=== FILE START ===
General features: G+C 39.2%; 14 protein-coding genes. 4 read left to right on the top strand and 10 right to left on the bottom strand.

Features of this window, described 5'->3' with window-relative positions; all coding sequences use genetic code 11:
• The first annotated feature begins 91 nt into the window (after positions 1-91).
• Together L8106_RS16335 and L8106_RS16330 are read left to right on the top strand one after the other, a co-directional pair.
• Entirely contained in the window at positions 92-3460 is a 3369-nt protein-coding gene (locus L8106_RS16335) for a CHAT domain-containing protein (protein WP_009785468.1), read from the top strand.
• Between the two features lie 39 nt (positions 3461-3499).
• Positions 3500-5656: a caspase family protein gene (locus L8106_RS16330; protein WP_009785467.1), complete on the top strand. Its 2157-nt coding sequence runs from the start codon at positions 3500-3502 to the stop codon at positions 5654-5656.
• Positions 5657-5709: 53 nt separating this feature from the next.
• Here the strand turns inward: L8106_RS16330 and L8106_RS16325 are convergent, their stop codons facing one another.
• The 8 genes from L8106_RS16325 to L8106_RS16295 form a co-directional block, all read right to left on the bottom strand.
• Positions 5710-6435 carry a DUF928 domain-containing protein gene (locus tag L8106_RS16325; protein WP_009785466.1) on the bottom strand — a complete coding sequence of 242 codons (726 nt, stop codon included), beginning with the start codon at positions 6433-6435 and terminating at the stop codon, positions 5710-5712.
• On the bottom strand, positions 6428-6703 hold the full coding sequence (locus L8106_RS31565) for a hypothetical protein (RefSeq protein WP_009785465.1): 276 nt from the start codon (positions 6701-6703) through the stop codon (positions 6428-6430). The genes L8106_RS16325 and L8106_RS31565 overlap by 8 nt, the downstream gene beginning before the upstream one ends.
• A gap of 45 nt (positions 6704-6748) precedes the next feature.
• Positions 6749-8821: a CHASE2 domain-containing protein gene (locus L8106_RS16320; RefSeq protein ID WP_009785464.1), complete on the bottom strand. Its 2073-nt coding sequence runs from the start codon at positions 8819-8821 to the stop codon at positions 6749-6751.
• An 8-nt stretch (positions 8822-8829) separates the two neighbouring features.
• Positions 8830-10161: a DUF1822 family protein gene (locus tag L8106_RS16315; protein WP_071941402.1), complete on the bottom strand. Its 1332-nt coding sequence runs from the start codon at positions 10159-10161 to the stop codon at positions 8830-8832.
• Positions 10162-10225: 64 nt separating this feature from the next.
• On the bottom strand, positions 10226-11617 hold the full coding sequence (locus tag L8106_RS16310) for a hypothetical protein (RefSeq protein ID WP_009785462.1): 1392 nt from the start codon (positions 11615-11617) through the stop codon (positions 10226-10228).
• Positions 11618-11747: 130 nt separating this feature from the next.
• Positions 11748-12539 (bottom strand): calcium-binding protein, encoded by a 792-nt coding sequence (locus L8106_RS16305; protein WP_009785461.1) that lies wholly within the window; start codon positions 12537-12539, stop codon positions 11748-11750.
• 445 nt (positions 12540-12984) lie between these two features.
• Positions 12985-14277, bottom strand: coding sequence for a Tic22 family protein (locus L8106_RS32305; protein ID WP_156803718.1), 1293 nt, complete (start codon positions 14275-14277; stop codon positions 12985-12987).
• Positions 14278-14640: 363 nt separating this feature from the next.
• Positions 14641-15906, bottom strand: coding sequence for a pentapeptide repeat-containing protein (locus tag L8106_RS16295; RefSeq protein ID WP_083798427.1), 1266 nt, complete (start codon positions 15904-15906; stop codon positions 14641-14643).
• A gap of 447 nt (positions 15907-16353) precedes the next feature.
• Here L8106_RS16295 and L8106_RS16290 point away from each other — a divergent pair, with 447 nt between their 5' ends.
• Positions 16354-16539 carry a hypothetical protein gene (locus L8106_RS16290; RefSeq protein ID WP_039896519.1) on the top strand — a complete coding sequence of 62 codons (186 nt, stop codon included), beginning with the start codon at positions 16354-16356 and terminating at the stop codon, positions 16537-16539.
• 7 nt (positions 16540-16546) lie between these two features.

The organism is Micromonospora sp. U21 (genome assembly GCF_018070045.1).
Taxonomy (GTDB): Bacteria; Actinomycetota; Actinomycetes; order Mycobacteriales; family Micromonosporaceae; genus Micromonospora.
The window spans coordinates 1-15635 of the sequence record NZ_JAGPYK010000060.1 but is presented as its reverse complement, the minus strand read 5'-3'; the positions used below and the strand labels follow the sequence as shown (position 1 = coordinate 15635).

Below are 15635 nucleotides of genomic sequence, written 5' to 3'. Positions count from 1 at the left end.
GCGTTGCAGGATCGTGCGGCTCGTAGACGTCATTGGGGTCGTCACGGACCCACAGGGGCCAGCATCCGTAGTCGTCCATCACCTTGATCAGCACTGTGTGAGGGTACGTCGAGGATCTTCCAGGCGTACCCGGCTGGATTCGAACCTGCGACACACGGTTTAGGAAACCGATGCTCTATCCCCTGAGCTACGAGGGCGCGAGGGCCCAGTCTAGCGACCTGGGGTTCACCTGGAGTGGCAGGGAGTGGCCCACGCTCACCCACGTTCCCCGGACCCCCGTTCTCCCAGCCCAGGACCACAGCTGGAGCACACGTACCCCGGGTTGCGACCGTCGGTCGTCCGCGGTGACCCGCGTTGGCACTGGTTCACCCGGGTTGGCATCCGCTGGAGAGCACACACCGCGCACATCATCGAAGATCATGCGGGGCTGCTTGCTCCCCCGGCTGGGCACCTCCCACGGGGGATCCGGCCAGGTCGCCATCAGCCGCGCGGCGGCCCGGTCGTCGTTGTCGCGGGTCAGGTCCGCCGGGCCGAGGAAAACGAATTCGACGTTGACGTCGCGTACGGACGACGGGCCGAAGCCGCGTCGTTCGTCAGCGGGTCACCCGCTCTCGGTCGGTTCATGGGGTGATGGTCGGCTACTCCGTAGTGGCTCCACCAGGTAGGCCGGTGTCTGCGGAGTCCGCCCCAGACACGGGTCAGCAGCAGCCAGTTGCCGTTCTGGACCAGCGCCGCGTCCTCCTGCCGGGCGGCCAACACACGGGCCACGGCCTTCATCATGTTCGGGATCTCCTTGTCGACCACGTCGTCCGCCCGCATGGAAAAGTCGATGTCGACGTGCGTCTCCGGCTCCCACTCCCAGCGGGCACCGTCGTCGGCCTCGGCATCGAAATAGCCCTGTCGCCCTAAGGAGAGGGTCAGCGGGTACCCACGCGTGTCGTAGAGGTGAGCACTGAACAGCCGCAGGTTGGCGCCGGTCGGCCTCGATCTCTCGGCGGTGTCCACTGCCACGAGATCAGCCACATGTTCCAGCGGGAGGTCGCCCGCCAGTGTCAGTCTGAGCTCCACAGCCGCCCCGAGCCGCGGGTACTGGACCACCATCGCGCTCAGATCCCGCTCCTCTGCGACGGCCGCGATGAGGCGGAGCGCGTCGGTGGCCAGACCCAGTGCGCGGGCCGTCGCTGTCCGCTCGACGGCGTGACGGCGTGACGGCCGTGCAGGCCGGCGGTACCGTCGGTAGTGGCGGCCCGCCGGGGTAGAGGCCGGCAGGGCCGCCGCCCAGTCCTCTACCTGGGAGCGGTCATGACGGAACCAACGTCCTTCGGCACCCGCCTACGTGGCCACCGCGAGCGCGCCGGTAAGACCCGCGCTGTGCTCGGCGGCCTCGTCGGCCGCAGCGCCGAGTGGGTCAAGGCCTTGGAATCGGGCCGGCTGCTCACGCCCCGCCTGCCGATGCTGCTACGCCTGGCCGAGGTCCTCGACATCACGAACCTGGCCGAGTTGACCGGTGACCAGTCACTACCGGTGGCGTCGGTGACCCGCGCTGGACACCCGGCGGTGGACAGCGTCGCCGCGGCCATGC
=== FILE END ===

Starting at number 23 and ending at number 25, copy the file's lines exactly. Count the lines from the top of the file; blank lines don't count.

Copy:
• Positions 14278-14640: 363 nt separating this feature from the next.
• Positions 14641-15906, bottom strand: coding sequence for a pentapeptide repeat-containing protein (locus tag L8106_RS16295; RefSeq protein ID WP_083798427.1), 1266 nt, complete (start codon positions 15904-15906; stop codon positions 14641-14643).
• A gap of 447 nt (positions 15907-16353) precedes the next feature.